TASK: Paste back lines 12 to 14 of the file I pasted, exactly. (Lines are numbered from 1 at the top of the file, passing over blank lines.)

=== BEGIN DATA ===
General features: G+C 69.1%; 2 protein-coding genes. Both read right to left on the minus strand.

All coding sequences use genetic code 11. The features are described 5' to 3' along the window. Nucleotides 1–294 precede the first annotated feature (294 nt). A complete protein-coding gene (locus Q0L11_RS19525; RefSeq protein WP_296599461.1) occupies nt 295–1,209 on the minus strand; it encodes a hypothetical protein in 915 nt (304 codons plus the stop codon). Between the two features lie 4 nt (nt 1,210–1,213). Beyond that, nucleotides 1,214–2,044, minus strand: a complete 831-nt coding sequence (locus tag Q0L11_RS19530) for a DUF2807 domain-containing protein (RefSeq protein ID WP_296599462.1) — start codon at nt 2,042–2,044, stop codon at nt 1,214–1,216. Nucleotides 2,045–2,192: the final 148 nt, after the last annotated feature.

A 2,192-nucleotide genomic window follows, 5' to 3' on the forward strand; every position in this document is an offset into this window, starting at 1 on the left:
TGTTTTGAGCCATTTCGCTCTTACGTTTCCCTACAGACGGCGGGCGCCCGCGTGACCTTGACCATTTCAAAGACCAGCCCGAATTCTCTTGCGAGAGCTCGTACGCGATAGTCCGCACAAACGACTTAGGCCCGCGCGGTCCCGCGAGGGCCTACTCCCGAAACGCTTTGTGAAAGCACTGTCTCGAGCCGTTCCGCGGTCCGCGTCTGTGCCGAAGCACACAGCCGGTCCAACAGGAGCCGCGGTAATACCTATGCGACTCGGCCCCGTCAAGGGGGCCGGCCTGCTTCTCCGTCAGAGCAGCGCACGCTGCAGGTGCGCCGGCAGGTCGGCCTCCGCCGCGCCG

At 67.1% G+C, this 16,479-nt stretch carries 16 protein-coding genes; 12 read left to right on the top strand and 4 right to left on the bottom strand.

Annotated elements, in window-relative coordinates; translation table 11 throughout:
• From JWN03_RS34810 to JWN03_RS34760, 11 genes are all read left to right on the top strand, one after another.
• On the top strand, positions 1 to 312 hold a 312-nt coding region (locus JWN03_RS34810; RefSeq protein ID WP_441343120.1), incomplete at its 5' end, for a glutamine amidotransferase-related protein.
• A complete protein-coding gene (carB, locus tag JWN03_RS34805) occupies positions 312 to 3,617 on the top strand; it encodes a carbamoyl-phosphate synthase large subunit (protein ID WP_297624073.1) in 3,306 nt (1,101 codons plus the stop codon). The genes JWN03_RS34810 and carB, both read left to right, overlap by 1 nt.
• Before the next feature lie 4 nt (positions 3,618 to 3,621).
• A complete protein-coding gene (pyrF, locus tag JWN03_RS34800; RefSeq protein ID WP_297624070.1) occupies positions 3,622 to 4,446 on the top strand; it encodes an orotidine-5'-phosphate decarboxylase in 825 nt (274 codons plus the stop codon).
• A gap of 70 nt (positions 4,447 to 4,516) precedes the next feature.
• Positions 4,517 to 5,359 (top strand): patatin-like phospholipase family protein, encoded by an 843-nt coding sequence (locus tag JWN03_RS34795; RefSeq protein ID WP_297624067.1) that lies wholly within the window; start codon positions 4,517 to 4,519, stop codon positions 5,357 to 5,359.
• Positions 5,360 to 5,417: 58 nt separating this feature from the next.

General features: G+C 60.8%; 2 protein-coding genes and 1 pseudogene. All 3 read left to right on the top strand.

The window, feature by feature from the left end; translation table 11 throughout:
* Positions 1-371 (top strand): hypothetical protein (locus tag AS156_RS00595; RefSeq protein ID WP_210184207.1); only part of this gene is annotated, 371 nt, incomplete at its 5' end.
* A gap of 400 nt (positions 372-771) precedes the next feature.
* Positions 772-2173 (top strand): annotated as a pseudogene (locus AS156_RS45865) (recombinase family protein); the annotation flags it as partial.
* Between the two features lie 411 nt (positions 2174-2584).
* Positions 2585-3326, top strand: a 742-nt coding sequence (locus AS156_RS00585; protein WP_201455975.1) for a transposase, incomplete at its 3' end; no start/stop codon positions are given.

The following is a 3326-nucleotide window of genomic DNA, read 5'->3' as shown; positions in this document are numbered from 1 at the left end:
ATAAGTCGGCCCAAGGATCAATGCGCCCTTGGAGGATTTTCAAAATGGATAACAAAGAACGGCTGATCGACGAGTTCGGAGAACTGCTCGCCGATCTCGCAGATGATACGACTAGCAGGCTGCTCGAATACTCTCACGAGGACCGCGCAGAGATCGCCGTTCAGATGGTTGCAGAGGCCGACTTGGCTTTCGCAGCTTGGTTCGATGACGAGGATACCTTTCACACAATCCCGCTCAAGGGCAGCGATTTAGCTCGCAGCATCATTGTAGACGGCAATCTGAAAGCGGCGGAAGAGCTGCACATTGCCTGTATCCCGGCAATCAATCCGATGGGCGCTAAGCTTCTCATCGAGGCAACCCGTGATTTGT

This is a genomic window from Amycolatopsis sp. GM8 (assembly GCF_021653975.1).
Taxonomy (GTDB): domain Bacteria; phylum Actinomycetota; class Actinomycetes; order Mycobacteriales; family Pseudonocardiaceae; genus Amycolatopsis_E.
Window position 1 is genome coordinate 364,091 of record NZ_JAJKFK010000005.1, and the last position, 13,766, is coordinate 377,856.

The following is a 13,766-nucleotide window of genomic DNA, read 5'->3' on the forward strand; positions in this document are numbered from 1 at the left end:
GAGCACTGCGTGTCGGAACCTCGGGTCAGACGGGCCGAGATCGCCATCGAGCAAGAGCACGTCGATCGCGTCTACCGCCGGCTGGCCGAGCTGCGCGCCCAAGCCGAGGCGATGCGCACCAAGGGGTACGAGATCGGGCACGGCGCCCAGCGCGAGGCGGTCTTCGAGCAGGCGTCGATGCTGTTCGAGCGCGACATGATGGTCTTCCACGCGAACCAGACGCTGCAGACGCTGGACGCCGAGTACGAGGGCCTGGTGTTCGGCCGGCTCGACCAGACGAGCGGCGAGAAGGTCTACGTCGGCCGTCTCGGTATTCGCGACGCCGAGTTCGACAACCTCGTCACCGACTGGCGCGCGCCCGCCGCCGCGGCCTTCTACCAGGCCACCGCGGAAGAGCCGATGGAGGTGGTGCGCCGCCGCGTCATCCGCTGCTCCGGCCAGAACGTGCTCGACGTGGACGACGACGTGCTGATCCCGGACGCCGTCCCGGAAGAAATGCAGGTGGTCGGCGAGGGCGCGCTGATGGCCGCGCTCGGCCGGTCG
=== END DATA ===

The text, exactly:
• A gap of 70 nt (positions 4,447 to 4,516) precedes the next feature.
• Positions 4,517 to 5,359 (top strand): patatin-like phospholipase family protein, encoded by an 843-nt coding sequence (locus tag JWN03_RS34795; RefSeq protein ID WP_297624067.1) that lies wholly within the window; start codon positions 4,517 to 4,519, stop codon positions 5,357 to 5,359.
• Positions 5,360 to 5,417: 58 nt separating this feature from the next.